Gordon B Hinckley, the Mormon prophet, recently celebrated his 95th birthday. In a press conference held to mark the occasion he offered his thoughts on long life and eternal prospects. It was significant that the purported leader of the only true church on the face of the earth, a man with “sole authority” to represent Jesus Christ, had little to offer by way of eternal hope, and made no mention of the work of Christ and the assurance of Salvation. Here was a golden opportunity to declare a message of hope but all he had to offer was hope for the best. With emphases added here are some of his remarks.

Life Goes On…

When asked if he planned to celebrate his 100th birthday he replied that after he has lived as long as he can he plans to “cash in”. He went on to say that he had no worries about death for two reasons. The first is that he knows the church will be left in capable hands. The second his conviction that our existence continues beyond this life.

“The Church is organized in such a way that the transition from one president to another is a very simple, straightforward thing,” he said. “The one who succeeds me will have worked with me for a very long time. He’ll know all I’ve tried to do and know all about it. Things will continue on much the same way we’ve tried to do.”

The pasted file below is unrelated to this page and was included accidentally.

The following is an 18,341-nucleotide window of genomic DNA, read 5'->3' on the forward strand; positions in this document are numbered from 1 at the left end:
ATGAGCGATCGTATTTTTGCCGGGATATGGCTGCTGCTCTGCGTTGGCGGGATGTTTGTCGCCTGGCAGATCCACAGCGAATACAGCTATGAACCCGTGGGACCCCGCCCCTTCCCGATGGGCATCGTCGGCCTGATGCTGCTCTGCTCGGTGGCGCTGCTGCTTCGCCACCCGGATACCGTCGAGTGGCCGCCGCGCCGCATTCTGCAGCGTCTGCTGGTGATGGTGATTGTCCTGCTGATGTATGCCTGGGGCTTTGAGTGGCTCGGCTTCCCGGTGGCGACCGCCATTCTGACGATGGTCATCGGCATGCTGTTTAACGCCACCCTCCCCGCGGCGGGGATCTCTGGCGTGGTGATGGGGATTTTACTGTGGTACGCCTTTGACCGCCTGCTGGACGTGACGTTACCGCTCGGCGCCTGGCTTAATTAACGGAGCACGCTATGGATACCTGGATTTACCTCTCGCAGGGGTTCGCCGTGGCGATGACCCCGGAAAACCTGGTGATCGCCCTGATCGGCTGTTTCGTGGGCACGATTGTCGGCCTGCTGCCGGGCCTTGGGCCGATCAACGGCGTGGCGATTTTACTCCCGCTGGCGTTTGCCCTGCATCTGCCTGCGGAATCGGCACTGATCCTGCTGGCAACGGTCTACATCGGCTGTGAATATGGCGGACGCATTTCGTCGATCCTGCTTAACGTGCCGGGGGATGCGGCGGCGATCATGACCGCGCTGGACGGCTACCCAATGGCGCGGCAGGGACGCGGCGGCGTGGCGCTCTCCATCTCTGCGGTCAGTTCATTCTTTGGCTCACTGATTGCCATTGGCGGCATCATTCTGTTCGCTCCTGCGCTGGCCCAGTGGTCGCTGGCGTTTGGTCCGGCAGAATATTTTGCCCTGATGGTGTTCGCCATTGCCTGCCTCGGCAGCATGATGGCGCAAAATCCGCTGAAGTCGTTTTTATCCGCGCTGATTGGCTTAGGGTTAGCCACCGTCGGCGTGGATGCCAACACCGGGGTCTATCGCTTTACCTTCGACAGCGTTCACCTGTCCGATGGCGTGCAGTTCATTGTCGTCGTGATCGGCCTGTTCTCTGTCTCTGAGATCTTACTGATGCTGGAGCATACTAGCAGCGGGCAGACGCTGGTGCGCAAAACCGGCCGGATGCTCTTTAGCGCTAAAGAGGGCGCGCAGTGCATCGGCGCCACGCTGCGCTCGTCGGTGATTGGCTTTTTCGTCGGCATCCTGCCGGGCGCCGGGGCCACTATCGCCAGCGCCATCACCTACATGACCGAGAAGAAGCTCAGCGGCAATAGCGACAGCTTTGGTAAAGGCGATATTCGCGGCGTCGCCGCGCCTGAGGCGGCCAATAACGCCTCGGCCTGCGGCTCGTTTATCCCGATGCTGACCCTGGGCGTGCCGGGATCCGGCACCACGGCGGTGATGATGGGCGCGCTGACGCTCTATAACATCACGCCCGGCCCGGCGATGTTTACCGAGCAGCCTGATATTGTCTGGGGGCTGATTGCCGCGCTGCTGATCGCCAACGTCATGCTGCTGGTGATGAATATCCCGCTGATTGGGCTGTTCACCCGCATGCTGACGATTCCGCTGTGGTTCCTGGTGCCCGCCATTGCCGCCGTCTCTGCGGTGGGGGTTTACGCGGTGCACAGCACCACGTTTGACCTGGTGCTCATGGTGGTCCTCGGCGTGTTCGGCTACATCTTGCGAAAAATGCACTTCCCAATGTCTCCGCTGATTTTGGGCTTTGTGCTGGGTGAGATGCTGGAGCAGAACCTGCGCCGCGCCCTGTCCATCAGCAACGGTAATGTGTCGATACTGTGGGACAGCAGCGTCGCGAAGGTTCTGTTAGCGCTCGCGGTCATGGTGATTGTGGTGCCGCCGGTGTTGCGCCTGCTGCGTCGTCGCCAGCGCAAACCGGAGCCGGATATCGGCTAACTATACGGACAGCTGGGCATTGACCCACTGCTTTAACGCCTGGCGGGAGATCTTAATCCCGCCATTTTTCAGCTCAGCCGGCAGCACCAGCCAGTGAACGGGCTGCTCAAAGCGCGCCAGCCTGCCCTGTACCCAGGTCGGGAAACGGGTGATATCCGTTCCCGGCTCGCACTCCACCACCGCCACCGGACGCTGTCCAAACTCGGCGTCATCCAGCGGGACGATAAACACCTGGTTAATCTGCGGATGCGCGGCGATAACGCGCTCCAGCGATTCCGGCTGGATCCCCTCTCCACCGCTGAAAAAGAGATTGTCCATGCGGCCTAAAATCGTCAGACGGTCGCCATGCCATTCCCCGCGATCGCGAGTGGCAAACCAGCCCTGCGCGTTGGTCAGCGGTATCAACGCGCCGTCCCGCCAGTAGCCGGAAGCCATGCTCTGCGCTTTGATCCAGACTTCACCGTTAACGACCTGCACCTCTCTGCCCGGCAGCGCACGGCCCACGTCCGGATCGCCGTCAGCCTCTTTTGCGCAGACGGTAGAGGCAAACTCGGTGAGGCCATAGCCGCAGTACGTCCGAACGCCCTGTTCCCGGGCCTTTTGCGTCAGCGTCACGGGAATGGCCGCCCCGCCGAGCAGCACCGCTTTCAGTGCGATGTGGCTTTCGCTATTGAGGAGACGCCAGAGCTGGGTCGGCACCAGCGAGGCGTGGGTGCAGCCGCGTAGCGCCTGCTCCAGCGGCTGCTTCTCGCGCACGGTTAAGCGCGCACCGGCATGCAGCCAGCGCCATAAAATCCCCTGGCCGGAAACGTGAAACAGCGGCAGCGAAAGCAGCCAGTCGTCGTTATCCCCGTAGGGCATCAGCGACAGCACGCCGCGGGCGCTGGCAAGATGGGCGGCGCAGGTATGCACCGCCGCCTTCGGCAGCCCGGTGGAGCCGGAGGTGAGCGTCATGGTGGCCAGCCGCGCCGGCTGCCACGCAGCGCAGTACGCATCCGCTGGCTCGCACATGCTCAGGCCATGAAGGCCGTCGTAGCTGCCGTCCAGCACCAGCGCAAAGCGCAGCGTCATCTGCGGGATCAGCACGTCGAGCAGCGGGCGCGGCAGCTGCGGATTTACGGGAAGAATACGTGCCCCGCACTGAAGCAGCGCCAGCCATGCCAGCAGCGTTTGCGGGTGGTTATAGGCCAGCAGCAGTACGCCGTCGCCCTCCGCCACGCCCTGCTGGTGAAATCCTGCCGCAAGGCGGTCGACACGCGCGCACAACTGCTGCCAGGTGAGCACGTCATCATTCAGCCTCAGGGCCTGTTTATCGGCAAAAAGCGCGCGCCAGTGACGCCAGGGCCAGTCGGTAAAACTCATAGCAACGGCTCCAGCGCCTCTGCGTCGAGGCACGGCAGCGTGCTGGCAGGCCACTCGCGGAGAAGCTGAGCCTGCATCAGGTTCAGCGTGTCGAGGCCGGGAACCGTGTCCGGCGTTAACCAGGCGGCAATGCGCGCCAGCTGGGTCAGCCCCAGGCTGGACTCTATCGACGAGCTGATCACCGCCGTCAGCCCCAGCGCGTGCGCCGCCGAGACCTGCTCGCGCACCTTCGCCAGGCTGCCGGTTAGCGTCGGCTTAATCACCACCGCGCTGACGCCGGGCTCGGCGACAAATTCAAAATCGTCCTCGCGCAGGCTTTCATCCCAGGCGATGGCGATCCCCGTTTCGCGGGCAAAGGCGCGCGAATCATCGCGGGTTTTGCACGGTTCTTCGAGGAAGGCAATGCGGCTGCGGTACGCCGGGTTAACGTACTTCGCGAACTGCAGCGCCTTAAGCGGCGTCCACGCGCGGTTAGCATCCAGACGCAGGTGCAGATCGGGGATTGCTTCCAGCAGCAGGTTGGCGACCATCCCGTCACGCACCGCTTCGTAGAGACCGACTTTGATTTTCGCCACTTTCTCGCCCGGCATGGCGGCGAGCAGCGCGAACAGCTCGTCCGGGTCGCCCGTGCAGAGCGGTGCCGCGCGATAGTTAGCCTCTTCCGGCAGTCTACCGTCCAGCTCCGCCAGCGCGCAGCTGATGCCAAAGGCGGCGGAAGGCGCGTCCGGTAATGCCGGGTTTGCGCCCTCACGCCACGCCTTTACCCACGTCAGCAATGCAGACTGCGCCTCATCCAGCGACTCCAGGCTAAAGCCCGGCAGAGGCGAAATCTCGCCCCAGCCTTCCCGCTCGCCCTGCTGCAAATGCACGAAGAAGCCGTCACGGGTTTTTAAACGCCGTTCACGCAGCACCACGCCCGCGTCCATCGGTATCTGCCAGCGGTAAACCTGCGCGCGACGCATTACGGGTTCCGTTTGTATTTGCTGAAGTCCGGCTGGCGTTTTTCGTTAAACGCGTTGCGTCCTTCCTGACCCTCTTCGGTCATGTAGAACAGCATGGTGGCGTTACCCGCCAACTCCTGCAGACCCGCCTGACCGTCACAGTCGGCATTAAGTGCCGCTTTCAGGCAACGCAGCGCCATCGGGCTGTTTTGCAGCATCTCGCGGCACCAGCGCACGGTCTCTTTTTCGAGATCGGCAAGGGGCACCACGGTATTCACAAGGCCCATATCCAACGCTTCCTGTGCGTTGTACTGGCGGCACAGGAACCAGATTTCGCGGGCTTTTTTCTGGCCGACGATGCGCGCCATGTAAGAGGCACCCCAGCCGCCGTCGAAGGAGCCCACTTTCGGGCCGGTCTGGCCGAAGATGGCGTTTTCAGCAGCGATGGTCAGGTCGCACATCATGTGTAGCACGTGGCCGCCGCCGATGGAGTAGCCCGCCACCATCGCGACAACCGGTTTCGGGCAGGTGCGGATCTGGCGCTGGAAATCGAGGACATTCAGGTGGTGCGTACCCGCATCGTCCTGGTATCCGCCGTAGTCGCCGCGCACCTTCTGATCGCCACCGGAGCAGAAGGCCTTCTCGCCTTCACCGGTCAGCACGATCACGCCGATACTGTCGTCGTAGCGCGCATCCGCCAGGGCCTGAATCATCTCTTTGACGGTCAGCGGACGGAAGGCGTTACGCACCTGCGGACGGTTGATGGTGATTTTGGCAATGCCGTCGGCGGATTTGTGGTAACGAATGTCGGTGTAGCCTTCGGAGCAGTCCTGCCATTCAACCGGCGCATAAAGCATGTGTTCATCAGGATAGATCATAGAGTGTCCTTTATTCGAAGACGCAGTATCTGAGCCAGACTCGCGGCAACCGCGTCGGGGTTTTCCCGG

Speaking of his own future, he said,

 “I have an assurance of immortality of the human soul. There’s no question in my mind we’ll go on living after we leave here. I don’t dwell on it a lot. I just accept it and move forward.”

Compare this “conviction” of continued existence (notice no reason is given for his conviction. It must simply be a “feeling” he has) with the words of the apostle John:

“I write these things to you who believe in the name of the Son of God so that you may know that you have eternal life” (1 John 5:13).

Or the words of Paul to the saints in Rome:

“If you confess with your mouth, ‘Jesus is Lord’, and believe in your heart that God raised him from the dead, you will be saved…Everyone who calls on the name of the Lord will be saved” (Romans 10:9-13).

Or the words of Jesus in John’s gospel:

“I tell you the truth, whoever hears my word and believes him who sent me has eternal life and will not be condemned; he has crossed over from death to life” (John 5:24)

What a remarkable message! No wonder Paul was able to write so confidently to the saints in Rome,

“Therefore, since we have been justified through faith, we have peace with God through our Lord Jesus Christ” (Romans 5:1)

The Mormon prophet offered no such hope of peace, no such eternal assurance as is clearly taught in Scripture and we are left asking where exactly is the hope in the Mormon message?

We’re the Good Guys

Asked how he wanted people to view the church he leads he replied,

 “I’d like to speak to the whole world and declare the goodness of this Church and the strength of its programs and the desire of its leaders to cultivate peace and goodwill and harmony and good relationships among the diverse peoples of the world.”